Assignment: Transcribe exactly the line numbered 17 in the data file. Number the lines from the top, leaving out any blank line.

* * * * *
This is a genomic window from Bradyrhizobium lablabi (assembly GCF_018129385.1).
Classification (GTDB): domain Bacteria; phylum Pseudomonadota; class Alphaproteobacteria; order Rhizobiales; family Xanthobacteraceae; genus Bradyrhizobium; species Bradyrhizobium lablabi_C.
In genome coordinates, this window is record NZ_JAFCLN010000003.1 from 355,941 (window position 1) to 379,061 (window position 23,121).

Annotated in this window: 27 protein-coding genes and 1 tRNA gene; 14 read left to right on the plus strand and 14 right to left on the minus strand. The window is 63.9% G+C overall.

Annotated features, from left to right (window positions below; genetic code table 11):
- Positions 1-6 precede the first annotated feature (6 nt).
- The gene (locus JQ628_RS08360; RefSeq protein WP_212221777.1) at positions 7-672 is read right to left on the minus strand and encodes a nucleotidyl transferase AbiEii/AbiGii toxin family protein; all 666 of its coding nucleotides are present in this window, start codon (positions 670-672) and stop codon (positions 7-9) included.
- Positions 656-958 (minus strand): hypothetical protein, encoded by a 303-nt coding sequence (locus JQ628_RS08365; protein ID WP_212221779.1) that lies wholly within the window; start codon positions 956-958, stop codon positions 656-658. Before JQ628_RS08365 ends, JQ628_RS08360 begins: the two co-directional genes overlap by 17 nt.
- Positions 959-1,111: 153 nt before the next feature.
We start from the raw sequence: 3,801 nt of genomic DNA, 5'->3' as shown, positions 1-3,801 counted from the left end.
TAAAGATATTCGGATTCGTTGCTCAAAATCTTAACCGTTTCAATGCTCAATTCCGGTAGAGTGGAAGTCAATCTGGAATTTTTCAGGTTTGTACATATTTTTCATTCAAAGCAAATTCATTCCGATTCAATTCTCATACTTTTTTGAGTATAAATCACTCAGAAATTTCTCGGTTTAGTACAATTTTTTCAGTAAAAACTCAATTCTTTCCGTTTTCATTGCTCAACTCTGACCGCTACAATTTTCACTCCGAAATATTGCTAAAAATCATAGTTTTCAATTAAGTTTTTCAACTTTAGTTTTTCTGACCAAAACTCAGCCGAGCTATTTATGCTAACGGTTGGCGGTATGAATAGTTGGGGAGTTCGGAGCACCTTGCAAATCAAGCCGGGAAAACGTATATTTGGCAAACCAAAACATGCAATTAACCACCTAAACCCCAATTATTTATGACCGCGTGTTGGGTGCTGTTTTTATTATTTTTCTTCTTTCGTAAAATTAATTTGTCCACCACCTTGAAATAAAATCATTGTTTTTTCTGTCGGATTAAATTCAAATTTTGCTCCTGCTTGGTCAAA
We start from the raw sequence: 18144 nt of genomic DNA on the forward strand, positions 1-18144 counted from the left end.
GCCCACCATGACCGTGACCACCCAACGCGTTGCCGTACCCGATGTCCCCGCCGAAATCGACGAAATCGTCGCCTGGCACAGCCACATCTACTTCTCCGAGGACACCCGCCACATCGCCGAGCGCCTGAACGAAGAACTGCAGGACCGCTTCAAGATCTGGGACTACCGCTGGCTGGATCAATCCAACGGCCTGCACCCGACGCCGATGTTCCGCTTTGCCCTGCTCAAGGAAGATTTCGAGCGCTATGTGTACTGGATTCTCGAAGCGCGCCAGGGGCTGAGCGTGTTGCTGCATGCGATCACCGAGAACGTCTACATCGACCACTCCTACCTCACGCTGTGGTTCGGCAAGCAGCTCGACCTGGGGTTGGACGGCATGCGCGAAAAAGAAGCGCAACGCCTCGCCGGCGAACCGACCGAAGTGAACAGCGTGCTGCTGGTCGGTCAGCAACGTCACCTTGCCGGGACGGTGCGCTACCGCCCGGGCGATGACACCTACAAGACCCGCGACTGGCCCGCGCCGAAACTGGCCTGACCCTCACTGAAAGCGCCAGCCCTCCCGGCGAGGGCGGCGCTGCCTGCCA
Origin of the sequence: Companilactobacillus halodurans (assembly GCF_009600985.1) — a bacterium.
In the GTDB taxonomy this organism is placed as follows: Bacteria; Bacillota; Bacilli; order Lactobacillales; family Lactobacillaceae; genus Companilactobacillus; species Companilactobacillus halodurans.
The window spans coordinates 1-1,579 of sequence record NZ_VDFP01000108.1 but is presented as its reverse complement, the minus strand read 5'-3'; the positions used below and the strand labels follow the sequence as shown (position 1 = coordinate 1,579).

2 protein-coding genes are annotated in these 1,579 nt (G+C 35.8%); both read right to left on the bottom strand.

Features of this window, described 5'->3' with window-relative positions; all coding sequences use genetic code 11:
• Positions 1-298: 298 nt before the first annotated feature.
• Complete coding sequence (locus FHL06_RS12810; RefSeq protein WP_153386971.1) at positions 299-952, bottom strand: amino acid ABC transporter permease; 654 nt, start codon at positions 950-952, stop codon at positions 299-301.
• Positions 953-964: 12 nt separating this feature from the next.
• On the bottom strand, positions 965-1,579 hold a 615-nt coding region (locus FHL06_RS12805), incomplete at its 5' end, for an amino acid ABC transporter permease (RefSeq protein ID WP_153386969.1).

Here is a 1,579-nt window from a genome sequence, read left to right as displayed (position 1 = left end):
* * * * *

2 protein-coding genes are annotated in these 1,579 nt (G+C 35.8%); both read right to left on the bottom strand.